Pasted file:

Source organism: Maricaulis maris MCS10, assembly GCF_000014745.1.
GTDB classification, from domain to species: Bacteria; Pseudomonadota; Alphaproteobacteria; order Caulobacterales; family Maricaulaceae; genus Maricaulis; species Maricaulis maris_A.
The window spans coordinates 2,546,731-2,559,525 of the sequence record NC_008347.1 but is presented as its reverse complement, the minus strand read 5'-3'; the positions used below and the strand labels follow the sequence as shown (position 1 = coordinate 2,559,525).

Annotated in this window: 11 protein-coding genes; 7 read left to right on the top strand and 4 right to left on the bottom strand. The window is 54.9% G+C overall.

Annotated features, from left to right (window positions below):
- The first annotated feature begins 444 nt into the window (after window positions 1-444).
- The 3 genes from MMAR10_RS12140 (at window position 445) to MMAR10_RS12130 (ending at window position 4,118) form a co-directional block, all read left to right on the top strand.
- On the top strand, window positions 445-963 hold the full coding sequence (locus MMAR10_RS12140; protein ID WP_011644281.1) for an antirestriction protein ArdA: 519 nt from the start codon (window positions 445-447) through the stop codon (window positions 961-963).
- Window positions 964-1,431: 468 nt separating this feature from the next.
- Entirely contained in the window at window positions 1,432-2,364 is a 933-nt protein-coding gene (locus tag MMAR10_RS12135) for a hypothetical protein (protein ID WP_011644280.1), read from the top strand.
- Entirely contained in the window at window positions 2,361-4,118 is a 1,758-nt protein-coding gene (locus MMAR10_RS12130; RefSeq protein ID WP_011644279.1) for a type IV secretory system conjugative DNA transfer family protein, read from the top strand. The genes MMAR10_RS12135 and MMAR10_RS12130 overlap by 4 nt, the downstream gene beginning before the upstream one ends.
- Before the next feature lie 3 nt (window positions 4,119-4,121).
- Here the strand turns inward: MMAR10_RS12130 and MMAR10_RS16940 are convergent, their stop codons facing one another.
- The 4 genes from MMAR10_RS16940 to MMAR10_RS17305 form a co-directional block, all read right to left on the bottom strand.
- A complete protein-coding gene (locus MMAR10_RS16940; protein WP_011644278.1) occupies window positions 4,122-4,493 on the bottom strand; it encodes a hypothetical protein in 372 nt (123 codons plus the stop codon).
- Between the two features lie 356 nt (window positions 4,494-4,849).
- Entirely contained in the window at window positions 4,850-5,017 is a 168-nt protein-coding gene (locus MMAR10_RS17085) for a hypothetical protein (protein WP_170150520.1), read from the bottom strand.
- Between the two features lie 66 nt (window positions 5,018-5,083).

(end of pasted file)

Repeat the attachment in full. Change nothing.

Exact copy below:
Source organism: Maricaulis maris MCS10, assembly GCF_000014745.1.
GTDB classification, from domain to species: Bacteria; Pseudomonadota; Alphaproteobacteria; order Caulobacterales; family Maricaulaceae; genus Maricaulis; species Maricaulis maris_A.
The window spans coordinates 2,546,731-2,559,525 of the sequence record NC_008347.1 but is presented as its reverse complement, the minus strand read 5'-3'; the positions used below and the strand labels follow the sequence as shown (position 1 = coordinate 2,559,525).

Annotated in this window: 11 protein-coding genes; 7 read left to right on the top strand and 4 right to left on the bottom strand. The window is 54.9% G+C overall.

Annotated features, from left to right (window positions below):
- The first annotated feature begins 444 nt into the window (after window positions 1-444).
- The 3 genes from MMAR10_RS12140 (at window position 445) to MMAR10_RS12130 (ending at window position 4,118) form a co-directional block, all read left to right on the top strand.
- On the top strand, window positions 445-963 hold the full coding sequence (locus MMAR10_RS12140; protein ID WP_011644281.1) for an antirestriction protein ArdA: 519 nt from the start codon (window positions 445-447) through the stop codon (window positions 961-963).
- Window positions 964-1,431: 468 nt separating this feature from the next.
- Entirely contained in the window at window positions 1,432-2,364 is a 933-nt protein-coding gene (locus tag MMAR10_RS12135) for a hypothetical protein (protein ID WP_011644280.1), read from the top strand.
- Entirely contained in the window at window positions 2,361-4,118 is a 1,758-nt protein-coding gene (locus MMAR10_RS12130; RefSeq protein ID WP_011644279.1) for a type IV secretory system conjugative DNA transfer family protein, read from the top strand. The genes MMAR10_RS12135 and MMAR10_RS12130 overlap by 4 nt, the downstream gene beginning before the upstream one ends.
- Before the next feature lie 3 nt (window positions 4,119-4,121).
- Here the strand turns inward: MMAR10_RS12130 and MMAR10_RS16940 are convergent, their stop codons facing one another.
- The 4 genes from MMAR10_RS16940 to MMAR10_RS17305 form a co-directional block, all read right to left on the bottom strand.
- A complete protein-coding gene (locus MMAR10_RS16940; protein WP_011644278.1) occupies window positions 4,122-4,493 on the bottom strand; it encodes a hypothetical protein in 372 nt (123 codons plus the stop codon).
- Between the two features lie 356 nt (window positions 4,494-4,849).
- Entirely contained in the window at window positions 4,850-5,017 is a 168-nt protein-coding gene (locus MMAR10_RS17085) for a hypothetical protein (protein WP_170150520.1), read from the bottom strand.
- Between the two features lie 66 nt (window positions 5,018-5,083).